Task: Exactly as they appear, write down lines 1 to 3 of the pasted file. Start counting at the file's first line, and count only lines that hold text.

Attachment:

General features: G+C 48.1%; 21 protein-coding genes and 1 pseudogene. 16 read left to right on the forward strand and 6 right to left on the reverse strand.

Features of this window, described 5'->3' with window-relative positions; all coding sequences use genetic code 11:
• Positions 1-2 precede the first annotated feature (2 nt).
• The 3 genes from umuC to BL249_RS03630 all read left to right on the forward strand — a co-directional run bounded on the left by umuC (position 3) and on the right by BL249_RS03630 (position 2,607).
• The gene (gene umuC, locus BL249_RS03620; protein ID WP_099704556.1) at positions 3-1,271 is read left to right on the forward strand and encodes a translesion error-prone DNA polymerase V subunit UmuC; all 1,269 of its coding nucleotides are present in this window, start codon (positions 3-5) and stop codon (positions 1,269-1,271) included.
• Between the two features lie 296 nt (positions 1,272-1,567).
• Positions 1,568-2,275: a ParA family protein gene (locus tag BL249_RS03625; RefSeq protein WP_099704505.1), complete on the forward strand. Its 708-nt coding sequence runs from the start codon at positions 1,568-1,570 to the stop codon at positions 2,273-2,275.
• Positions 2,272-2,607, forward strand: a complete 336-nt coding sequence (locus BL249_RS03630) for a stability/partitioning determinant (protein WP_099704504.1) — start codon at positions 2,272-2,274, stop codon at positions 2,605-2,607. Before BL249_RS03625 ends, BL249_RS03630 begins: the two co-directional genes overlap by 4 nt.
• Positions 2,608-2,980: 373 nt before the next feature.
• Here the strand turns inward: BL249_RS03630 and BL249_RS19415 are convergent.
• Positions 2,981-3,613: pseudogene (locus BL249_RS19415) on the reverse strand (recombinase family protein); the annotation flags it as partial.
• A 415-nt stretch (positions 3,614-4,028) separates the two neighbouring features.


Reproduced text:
General features: G+C 48.1%; 21 protein-coding genes and 1 pseudogene. 16 read left to right on the forward strand and 6 right to left on the reverse strand.

Features of this window, described 5'->3' with window-relative positions; all coding sequences use genetic code 11:
• Positions 1-2 precede the first annotated feature (2 nt).